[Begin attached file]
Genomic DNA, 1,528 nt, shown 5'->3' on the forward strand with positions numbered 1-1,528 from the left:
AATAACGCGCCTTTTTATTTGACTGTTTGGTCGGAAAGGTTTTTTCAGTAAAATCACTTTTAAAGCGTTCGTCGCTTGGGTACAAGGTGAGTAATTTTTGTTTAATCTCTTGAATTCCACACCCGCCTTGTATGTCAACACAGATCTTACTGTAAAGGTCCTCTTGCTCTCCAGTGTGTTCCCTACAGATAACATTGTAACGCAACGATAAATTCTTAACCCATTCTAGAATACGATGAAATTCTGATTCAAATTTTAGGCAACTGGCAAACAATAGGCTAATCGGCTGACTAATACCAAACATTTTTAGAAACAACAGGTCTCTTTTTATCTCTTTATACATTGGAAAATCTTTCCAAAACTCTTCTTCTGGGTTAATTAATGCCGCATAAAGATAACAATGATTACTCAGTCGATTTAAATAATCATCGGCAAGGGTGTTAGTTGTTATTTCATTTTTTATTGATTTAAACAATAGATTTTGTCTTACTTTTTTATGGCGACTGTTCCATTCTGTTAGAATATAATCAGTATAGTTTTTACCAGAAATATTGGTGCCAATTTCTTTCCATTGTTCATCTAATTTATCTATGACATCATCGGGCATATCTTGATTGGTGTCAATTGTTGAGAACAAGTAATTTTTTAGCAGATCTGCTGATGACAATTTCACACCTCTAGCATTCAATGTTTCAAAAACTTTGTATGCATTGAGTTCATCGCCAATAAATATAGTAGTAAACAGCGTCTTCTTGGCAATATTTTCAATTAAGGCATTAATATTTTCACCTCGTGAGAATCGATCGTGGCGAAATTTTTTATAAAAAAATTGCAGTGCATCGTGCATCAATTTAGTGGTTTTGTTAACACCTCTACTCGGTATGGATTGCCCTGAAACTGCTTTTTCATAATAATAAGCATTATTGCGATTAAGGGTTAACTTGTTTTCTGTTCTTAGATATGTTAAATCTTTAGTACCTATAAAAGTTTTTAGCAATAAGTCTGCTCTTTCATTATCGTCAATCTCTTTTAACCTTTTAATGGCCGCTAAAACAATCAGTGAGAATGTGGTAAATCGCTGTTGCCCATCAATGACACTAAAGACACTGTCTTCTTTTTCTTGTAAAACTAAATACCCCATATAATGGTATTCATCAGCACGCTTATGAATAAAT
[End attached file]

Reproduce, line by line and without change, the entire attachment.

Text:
Genomic DNA, 1,528 nt, shown 5'->3' on the forward strand with positions numbered 1-1,528 from the left:
AATAACGCGCCTTTTTATTTGACTGTTTGGTCGGAAAGGTTTTTTCAGTAAAATCACTTTTAAAGCGTTCGTCGCTTGGGTACAAGGTGAGTAATTTTTGTTTAATCTCTTGAATTCCACACCCGCCTTGTATGTCAACACAGATCTTACTGTAAAGGTCCTCTTGCTCTCCAGTGTGTTCCCTACAGATAACATTGTAACGCAACGATAAATTCTTAACCCATTCTAGAATACGATGAAATTCTGATTCAAATTTTAGGCAACTGGCAAACAATAGGCTAATCGGCTGACTAATACCAAACATTTTTAGAAACAACAGGTCTCTTTTTATCTCTTTATACATTGGAAAATCTTTCCAAAACTCTTCTTCTGGGTTAATTAATGCCGCATAAAGATAACAATGATTACTCAGTCGATTTAAATAATCATCGGCAAGGGTGTTAGTTGTTATTTCATTTTTTATTGATTTAAACAATAGATTTTGTCTTACTTTTTTATGGCGACTGTTCCATTCTGTTAGAATATAATCAGTATAGTTTTTACCAGAAATATTGGTGCCAATTTCTTTCCATTGTTCATCTAATTTATCTATGACATCATCGGGCATATCTTGATTGGTGTCAATTGTTGAGAACAAGTAATTTTTTAGCAGATCTGCTGATGACAATTTCACACCTCTAGCATTCAATGTTTCAAAAACTTTGTATGCATTGAGTTCATCGCCAATAAATATAGTAGTAAACAGCGTCTTCTTGGCAATATTTTCAATTAAGGCATTAATATTTTCACCTCGTGAGAATCGATCGTGGCGAAATTTTTTATAAAAAAATTGCAGTGCATCGTGCATCAATTTAGTGGTTTTGTTAACACCTCTACTCGGTATGGATTGCCCTGAAACTGCTTTTTCATAATAATAAGCATTATTGCGATTAAGGGTTAACTTGTTTTCTGTTCTTAGATATGTTAAATCTTTAGTACCTATAAAAGTTTTTAGCAATAAGTCTGCTCTTTCATTATCGTCAATCTCTTTTAACCTTTTAATGGCCGCTAAAACAATCAGTGAGAATGTGGTAAATCGCTGTTGCCCATCAATGACACTAAAGACACTGTCTTCTTTTTCTTGTAAAACTAAATACCCCATATAATGGTATTCATCAGCACGCTTATGAATAAAT